Chimney Point State Historic Site
Vermont Historical Landmarks
Vermont is full of history. It was inhabited by two major Native American tribes for centuries before the Europeans came along. With the exception of the Thirteen Colonies, Vermont is one of only four US States to have at one time been independent. Ask us about Vermont historic sites or share your Vermont historical information and comments. To feature your business, contact us.
Chimney Point State of Vermont Historic Site
The Chimney Point Museum chronicles the settlement of Lake Champlain’s shore from the Native Americans to French colonists. Nearly 7,500 years ago, Native Americans came to the surrounding areas to hunt and fish, and built their campsites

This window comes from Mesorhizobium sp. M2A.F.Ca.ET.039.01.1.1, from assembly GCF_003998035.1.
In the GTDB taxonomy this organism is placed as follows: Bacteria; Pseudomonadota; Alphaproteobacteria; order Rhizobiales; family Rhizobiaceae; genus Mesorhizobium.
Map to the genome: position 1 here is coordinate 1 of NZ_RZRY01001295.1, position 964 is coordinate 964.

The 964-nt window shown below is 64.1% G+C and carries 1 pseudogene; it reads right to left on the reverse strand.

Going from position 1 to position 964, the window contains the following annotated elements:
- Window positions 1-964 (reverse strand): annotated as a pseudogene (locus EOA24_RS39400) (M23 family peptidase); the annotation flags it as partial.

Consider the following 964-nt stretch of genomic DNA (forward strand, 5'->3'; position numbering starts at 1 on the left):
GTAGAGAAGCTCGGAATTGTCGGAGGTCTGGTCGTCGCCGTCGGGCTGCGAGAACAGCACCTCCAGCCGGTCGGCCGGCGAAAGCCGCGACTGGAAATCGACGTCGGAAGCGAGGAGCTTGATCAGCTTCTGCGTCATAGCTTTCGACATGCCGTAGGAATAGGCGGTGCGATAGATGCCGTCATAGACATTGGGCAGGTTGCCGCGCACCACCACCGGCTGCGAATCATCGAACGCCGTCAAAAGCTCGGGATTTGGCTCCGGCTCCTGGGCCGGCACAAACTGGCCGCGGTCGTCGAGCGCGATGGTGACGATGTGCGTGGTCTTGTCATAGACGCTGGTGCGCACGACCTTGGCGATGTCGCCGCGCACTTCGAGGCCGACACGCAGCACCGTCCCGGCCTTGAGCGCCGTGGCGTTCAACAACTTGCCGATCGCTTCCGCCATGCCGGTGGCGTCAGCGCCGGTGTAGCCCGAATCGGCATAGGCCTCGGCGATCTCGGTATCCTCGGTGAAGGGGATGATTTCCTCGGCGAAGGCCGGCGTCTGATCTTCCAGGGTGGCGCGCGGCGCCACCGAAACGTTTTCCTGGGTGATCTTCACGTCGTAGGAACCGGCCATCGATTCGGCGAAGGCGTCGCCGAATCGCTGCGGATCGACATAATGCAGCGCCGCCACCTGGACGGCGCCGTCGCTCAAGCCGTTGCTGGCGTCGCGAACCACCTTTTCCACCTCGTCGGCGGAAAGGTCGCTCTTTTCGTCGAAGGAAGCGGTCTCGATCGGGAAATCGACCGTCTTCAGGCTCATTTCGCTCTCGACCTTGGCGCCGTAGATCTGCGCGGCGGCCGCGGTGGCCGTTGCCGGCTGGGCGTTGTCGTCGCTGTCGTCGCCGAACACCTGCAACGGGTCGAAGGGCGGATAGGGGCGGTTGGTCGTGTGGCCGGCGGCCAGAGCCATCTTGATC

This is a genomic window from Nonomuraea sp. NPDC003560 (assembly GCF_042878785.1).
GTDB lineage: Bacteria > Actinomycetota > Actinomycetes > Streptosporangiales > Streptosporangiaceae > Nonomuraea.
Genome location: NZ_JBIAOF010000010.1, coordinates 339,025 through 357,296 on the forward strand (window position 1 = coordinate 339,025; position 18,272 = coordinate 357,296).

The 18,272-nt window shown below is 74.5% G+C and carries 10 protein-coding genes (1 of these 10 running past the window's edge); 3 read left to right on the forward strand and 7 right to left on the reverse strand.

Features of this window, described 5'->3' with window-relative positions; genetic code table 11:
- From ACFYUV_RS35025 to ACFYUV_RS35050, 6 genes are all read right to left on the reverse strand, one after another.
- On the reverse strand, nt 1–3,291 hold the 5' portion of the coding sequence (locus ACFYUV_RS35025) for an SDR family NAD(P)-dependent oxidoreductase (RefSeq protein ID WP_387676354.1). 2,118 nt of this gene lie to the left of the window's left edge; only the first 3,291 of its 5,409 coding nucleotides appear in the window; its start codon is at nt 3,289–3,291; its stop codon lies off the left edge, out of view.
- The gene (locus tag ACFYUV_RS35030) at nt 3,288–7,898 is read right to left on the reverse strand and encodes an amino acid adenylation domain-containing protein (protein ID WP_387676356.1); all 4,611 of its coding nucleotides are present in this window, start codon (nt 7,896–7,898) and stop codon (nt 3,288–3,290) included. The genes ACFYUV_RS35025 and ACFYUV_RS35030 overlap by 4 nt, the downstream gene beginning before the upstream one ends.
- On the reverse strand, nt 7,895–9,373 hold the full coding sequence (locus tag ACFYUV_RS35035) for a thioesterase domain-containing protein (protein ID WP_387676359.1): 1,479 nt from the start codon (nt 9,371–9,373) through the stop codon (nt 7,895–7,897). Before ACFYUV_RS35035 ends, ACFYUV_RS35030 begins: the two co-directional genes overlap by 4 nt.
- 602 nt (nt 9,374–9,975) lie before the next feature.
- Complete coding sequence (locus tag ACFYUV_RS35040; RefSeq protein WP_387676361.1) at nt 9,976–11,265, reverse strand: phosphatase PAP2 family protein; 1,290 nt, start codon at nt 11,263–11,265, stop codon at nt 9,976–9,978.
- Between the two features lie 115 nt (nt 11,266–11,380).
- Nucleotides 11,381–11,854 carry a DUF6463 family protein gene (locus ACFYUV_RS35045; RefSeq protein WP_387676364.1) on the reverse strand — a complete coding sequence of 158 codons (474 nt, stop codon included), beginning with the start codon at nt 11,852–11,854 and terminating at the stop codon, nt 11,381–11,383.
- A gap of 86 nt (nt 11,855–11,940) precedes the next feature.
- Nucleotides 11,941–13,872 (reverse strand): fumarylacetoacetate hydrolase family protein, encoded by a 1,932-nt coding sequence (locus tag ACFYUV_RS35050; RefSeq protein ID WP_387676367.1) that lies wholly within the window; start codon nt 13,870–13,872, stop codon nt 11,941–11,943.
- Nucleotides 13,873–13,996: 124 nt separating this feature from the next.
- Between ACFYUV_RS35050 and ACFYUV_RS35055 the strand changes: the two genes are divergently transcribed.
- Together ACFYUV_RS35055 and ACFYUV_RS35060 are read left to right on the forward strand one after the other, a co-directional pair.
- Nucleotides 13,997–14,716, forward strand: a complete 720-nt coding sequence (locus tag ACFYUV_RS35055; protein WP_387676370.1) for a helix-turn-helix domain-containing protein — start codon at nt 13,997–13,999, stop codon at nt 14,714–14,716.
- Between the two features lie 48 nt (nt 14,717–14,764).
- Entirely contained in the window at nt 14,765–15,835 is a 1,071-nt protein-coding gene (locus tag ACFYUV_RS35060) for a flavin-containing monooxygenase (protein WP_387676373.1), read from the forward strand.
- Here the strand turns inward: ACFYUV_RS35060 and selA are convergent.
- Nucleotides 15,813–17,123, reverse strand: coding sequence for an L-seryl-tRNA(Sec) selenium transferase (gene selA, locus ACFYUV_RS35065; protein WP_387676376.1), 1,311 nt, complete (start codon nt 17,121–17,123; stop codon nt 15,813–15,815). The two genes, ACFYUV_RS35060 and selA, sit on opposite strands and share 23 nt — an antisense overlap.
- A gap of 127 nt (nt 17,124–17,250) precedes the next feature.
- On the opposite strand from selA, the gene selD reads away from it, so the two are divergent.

The French established a small fort at Chimney Point in 1731 to protect their interests in the valley, until Fort de Pieux was built across the lake (at present day Crown Point). The government of New France encouraged settlement and in 1743, the settlement of Hocquart was established. At the end of the Seven Years War, the British drove the French north into Canada. All that remained on the point of the land were their chimneys, hence the name Chimney Point.
To reach the museum, take Route 22A North or South to Route 17 West. Then take the left turn immediately before the Lake Champlain Bridge.
Chimney Point State Historic Site, Chimney Point, VT Tel. 802-759-2412.
The museum is open Wednesday through Sunday: 9:30am-5:30pm, Memorial Day (end of May) to Columbus Day (mid-October).
For more Information on State-owned Historic Sites write to:
Vermont Division for Historic Preservation
135 State Street, Drawer 33
Montpelier, VT 05633-1201
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